- "I gotta give her props for that song. She’s an amazing singer."
Bent out of shape
- "Don’t get bent out of shape just because I overcooked the rice!"
Bananas / Bonkers / Nuts
meaning: crazy; out of control; beyond belief
- "The line at the post office was so long and slow, I was going bonkers."
- "Yeah, that place is nuts at lunch time.
Bummer / Bummed
meaning: a misfortune / to be disappointed or depressed
- "It’s a bummer that the concert was canceled."
- "I know! I’m totally bummed about it."
Warning: British English has a very different definition for these words.
To hang tight
meaning: to wait patiently
- "Hang tight, I’ll be with you in a minute."
Plastered / sloshed / smashed / wasted
- "I got so plastered last night. I’m embarrassed to show my face now."
- "Don’t worry, everyone was too wasted to notice when you ripped off your shirt and danced on the table."
meaning: I don’t care
With this one word, said in a slightly sarcastic tone, you can disparage anything. The preferred one-liner for sulky teenagers:
- "If you don’t start taking this class seriously and completing the assignments, you’re going to fail!"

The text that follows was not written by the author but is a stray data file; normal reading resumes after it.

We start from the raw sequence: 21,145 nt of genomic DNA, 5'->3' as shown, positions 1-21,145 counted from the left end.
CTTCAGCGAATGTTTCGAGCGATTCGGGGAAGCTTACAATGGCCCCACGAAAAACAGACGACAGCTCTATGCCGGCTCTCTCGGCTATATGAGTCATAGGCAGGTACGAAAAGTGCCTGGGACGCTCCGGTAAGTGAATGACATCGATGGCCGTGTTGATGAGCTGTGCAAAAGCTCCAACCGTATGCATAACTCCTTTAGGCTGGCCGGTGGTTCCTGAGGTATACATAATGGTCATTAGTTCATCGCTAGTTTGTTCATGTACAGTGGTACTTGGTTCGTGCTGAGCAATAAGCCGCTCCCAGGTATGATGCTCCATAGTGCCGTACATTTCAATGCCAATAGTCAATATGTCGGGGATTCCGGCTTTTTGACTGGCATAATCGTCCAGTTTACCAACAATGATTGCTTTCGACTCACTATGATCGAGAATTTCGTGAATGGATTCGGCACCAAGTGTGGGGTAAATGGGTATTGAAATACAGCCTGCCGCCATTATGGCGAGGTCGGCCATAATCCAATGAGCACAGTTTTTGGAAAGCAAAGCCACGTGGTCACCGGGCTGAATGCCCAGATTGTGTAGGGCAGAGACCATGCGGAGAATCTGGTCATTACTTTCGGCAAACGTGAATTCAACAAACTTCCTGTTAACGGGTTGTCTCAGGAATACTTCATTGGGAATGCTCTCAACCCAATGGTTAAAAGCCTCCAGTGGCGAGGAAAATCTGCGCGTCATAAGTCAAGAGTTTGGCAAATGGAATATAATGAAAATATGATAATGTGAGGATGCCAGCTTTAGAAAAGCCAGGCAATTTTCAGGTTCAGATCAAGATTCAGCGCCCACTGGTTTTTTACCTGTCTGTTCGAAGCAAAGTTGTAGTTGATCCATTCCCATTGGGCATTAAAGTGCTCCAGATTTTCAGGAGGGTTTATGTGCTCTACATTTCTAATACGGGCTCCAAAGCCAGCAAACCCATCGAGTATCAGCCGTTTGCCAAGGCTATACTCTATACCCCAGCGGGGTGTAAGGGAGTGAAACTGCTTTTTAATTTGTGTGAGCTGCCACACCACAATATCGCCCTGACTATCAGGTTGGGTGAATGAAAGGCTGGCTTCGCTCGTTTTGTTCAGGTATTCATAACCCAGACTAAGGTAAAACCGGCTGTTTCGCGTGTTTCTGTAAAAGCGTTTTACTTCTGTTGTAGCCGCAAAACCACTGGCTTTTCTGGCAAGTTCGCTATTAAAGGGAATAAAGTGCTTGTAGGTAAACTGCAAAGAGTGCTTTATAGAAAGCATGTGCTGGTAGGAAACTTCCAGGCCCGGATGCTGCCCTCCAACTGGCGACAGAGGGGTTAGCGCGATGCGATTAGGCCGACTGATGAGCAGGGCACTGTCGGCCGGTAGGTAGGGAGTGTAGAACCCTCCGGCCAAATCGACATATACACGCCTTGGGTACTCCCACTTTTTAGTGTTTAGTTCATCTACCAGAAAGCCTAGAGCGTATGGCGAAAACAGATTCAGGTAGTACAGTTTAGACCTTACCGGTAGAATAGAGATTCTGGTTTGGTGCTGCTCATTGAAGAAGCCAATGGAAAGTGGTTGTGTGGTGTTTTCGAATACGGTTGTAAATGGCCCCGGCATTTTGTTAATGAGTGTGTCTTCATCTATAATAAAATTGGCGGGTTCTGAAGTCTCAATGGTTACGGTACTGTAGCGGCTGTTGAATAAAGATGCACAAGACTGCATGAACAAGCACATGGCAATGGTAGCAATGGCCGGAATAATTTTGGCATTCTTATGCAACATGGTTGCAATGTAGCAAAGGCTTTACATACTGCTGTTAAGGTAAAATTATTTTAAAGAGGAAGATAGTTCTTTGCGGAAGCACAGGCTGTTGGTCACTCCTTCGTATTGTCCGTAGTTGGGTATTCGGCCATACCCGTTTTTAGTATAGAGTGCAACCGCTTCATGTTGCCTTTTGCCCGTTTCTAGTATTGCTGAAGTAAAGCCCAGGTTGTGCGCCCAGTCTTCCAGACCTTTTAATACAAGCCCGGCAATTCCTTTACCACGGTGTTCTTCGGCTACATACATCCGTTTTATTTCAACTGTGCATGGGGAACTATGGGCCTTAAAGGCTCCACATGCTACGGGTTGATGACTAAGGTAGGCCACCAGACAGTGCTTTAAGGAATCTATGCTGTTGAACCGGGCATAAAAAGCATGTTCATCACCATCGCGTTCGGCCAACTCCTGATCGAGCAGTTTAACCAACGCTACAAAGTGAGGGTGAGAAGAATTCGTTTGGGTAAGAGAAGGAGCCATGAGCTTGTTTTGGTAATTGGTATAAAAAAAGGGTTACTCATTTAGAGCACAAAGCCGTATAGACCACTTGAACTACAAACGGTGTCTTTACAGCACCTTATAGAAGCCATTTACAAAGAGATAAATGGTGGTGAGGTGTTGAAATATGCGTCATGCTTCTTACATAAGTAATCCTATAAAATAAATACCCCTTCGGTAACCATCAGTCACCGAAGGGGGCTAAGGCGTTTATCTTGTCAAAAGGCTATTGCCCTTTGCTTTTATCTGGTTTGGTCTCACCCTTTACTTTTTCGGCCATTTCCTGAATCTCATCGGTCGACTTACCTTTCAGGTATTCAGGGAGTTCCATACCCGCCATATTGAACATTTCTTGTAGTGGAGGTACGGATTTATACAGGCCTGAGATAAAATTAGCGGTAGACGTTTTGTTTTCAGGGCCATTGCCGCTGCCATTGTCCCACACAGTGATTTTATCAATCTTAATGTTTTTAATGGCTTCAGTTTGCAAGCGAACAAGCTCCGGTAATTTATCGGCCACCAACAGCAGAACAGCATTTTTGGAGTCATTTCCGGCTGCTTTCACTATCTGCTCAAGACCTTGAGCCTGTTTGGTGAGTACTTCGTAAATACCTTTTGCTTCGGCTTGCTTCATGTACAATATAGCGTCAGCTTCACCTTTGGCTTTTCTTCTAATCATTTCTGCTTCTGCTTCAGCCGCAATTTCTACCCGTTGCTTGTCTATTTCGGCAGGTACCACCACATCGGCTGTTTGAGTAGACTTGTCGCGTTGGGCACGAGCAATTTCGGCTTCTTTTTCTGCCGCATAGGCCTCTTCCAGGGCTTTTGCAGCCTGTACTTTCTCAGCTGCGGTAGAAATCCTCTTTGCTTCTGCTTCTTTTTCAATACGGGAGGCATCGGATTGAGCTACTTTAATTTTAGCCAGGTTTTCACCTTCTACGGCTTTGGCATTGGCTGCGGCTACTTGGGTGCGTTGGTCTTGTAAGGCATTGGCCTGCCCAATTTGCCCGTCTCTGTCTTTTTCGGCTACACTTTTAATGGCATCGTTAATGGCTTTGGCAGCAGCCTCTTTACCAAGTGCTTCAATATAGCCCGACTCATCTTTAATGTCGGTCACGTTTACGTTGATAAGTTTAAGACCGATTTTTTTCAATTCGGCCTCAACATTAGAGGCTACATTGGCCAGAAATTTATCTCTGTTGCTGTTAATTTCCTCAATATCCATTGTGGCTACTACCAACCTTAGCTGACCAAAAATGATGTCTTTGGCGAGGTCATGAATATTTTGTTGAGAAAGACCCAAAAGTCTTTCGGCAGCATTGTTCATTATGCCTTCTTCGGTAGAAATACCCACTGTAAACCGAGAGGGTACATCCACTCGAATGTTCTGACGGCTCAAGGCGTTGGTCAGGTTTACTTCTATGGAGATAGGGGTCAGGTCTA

meaning: true; honest
- "I started training with a synchronized swimming team."
- "Are you for real?"
- "Yes, for real, it’s been my dream since childhood."
OutKast’s song "Ms. Jackson" includes a perfect example of this phrase.
meaning: definitely; certainly
- "Can you do me a favor and pick up dinner on the way home?"
- "For sure."
I get it / I got it
meaning: I understand
- "Our appointment is at 4pm."
- "Got it. I’ll meet you there."
See you later
Don’t take this one literally. Saying "see you later" is not a commitment to meet again, it’s just a casual way to say goodbye.
- "Well, this is it. Tomorrow I board a rocket to Mars, never to return."
- "Cool. See you later."
Want to learn more about American English? Then check out this episode of the Chatty con Leche podcast! Dude it’s totally interesting, like, for real.